1. Packs of young children, no older than 7 or 8 roaming the streets after school smoking
  2. Pregnant mothers smoking and damaging the fragile lungs of their unborn children
  3. Parents puffing away while their children suffer from the traumatic effects of second hand smoke

The American Cancer Society shares these effects of second hand smoke:

"Secondhand smoke can be harmful in many ways. In the United States alone, each year it is responsible for:

  • an estimated 35,000 deaths from heart disease in people who live with smokers but are not current smokers
  • about 3,400 lung cancer deaths in nonsmoking adults
  • other respiratory problems in nonsmokers, including coughing, phlegm, chest discomfort, and reduced lung function
  • 150,000 to 300,000 lower respiratory tract infections (such as pneumonia and bronchitis) in children younger than 18 months of age, which result in 7,500 to 15,000 hospitalizations
  • increases in the number and severity of asthma attacks in about 200,000 to 1 million asthmatic children
  • increased incidence of middle ear infections in young children

Pregnant women exposed to ETS are also at increased risk of having low birth weight babies. "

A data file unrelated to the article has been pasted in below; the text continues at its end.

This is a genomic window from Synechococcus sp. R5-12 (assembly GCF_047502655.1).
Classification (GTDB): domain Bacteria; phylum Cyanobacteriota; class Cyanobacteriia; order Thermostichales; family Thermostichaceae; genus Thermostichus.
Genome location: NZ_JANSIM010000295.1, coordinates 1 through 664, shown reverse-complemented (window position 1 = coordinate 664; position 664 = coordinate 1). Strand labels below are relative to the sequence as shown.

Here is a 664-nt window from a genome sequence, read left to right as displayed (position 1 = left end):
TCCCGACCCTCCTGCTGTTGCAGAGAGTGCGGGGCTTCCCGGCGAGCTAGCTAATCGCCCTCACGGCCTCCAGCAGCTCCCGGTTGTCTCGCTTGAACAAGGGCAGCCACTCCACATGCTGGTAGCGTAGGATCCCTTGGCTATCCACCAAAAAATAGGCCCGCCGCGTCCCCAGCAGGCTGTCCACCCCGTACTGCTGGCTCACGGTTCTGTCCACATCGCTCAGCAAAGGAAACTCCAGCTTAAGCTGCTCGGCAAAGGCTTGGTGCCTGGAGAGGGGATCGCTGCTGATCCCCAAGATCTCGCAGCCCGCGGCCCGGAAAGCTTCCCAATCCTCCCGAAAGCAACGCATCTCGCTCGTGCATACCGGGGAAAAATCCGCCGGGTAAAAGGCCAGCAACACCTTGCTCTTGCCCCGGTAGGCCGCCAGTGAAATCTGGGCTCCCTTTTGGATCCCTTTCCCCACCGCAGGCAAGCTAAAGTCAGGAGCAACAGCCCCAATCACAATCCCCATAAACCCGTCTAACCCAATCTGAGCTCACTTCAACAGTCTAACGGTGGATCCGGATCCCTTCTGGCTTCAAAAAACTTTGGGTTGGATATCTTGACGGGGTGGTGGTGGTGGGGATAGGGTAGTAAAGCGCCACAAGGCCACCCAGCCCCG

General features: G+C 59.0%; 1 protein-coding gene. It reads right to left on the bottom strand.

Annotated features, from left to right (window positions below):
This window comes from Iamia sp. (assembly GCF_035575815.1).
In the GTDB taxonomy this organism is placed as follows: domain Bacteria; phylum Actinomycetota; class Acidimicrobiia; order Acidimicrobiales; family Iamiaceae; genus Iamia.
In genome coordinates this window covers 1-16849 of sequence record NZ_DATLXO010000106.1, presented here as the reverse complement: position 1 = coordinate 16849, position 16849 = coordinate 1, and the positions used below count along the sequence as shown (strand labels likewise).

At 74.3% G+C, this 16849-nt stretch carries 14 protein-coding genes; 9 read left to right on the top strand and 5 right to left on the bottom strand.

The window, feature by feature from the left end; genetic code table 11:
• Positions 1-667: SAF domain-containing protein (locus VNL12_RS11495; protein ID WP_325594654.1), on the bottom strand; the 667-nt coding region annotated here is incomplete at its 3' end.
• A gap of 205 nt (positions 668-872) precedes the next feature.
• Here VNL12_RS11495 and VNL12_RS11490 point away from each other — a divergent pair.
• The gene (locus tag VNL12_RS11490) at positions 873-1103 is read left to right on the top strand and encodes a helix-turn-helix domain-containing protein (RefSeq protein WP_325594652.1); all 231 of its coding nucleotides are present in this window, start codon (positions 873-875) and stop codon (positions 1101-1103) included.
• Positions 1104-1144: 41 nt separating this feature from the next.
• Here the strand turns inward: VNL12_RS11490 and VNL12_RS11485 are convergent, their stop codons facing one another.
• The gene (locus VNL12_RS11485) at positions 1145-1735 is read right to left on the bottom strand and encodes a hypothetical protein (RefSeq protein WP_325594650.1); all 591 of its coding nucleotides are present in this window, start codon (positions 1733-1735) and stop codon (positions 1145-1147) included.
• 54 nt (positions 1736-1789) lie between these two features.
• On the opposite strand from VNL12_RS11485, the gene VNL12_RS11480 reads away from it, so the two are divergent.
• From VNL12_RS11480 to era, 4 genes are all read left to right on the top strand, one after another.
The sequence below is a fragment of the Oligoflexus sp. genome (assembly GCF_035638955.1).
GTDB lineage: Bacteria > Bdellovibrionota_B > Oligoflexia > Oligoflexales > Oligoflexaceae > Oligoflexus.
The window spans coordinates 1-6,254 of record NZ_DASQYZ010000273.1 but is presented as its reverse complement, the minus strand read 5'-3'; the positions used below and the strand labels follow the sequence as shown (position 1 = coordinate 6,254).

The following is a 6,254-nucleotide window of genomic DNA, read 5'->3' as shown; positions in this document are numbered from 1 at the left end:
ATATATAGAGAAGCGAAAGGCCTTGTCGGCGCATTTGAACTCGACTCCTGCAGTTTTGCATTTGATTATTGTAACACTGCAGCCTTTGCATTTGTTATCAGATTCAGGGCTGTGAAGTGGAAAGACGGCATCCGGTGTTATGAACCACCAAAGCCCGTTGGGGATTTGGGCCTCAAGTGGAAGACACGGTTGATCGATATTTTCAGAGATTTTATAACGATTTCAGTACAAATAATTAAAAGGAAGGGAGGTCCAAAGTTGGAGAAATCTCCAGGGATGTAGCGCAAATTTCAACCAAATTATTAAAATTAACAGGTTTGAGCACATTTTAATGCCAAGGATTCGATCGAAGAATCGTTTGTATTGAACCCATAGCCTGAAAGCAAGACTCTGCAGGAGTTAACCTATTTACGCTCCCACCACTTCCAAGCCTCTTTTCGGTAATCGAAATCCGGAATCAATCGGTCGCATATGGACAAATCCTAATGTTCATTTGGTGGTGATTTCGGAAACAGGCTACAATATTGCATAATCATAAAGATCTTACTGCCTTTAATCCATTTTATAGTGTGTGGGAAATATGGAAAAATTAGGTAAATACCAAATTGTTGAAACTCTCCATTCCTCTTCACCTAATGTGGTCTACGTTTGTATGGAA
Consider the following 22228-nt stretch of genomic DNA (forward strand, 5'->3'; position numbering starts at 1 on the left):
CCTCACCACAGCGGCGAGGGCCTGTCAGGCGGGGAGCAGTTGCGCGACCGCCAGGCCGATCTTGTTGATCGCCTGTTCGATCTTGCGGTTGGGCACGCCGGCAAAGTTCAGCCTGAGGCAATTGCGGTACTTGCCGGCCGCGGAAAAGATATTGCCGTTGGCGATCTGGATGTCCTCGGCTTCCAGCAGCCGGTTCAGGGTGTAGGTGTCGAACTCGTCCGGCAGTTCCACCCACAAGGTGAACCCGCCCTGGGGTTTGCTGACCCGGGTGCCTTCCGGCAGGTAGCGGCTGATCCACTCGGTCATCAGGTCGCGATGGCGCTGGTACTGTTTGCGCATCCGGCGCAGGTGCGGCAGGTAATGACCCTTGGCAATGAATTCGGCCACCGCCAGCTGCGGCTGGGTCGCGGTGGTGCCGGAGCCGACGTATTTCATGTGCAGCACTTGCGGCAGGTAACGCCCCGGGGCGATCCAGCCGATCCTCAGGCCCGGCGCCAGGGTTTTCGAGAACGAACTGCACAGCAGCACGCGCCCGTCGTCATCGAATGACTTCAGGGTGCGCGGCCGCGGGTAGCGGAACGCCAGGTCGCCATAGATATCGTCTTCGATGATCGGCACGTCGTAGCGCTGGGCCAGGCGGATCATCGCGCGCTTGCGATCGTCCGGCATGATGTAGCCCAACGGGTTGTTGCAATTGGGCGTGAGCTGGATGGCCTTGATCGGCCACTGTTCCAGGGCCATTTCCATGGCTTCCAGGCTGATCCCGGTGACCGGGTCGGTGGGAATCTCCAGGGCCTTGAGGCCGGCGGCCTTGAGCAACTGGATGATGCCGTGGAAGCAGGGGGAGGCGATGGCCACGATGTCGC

I aks you, is this what we want for the future of Jordan? Asthma, respiratory infections, low birth weight, isn't it time to protect this most precious of all assets? Can't we speak out for those who have no voice? It's time for us to make a stand. I urge all bloggers to unite. Blog about this, talk about this, e-mail your friends. Please get involved. And, as a first (and easiest) step, sign the petition that El 3atal has created. You can find it at http://www.petitionspot.com/petitions/JordanSmokingBan.

It's time for us to decide what we want for our children, for Jordan's future, for OUR future. Join us and make your voice heard. In fact, make their voice heard, those children who can't speak for themselves and whose environment is causing them to make choices that they can't take back. One of the lovely Konouz heard us talking about this over the weekend and said he'd heard that each cigarette takes a minute off your life. Our hearts should cry out for those 7 and 8 year olds who are already killing themsleves. Please join with us and give them a choice.

Happy future!

Saturday, August 04, 2007

Collision Course: Abu-3arab and Lazy Americans just don't mix...